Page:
This qualitative study was set up to inform future interventions targeting preschool-aged children in urban low resource settings in South Africa. Since obesity is a complex public health issue, qualitative research provides opportunities to gain deep, context-specific insights about the individual, family, social, and environmental factors contributing to obesity. Seeing as preschool age children have limited individual agency, it is important to investigate the role and views of parents and other caregivers.
- Aims of the study
- Unit role
- Partners and Stakeholders
- Data sharing
To gain a better understanding of how parents or caregivers of young children in Soweto view childhood obesity and related health behaviours, and to situate the phenomenon of childhood obesity, and behaviours associated with obesity, in the context of the home environment in which preschool age children in Soweto live.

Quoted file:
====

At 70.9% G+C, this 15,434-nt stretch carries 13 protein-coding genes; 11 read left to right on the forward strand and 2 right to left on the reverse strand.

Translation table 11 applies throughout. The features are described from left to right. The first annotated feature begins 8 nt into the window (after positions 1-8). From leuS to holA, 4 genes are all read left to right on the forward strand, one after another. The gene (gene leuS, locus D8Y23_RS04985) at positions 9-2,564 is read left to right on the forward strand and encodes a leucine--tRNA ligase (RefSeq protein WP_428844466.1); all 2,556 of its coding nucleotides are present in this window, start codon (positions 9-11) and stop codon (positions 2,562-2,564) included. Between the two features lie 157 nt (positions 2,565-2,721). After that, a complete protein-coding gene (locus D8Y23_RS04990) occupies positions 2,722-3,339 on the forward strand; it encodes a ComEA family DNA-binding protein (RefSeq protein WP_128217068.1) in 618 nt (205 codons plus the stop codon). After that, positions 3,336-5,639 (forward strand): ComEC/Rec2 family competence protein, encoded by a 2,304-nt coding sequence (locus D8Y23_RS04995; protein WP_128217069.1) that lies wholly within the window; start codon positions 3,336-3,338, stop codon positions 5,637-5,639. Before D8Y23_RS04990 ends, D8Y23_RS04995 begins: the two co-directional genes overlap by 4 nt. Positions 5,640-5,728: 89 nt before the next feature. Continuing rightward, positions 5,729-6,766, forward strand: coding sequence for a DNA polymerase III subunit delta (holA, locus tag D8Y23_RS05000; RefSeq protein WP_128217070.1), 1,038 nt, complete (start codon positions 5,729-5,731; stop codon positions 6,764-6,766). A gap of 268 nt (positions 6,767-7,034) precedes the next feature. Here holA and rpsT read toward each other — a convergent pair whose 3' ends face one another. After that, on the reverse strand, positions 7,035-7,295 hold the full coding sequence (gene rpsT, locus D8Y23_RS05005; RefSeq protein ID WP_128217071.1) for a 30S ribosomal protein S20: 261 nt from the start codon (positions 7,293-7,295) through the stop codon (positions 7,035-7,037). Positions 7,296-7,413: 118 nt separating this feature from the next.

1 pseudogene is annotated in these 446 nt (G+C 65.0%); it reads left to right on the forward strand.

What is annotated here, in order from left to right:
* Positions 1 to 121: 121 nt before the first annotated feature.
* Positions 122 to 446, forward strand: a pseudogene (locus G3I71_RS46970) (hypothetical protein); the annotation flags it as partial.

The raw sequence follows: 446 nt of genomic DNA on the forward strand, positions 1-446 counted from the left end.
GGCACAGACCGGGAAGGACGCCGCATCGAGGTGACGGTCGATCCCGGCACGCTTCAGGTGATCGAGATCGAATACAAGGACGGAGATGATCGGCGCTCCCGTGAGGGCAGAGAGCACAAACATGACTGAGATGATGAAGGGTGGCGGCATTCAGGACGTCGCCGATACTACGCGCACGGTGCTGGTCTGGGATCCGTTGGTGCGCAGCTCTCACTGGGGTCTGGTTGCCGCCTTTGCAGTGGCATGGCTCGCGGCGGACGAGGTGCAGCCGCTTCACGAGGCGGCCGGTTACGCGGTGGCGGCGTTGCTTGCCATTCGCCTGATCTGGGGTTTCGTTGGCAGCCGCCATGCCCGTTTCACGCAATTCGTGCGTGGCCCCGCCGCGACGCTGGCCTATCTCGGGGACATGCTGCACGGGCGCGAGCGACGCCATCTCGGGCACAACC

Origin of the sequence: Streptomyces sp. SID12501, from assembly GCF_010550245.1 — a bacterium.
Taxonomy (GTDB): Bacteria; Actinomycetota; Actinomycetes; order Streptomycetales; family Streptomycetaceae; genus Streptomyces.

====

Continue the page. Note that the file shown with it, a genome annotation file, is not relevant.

This was a qualitative study, utilising a combination of in-depth interviews, and contextualising ethnographic field notes. In-depth interviews were carried out with caregivers of preschool age children in the homes of participants with the assistance of a local qualitative fieldworker. Recruitment was done via preschools in Soweto.
Sonja Klingberg – University of Cambridge
Data collection and analysis have been completed. Writing up and dissemination of findings are ongoing.
Unit led study with responsibility for data.
MRC/Wits Developmental Pathways to Health Research Unit (DPHRU) at the University of the Witwatersrand
Data currently unavailable. Data sharing will be facilitated in due course.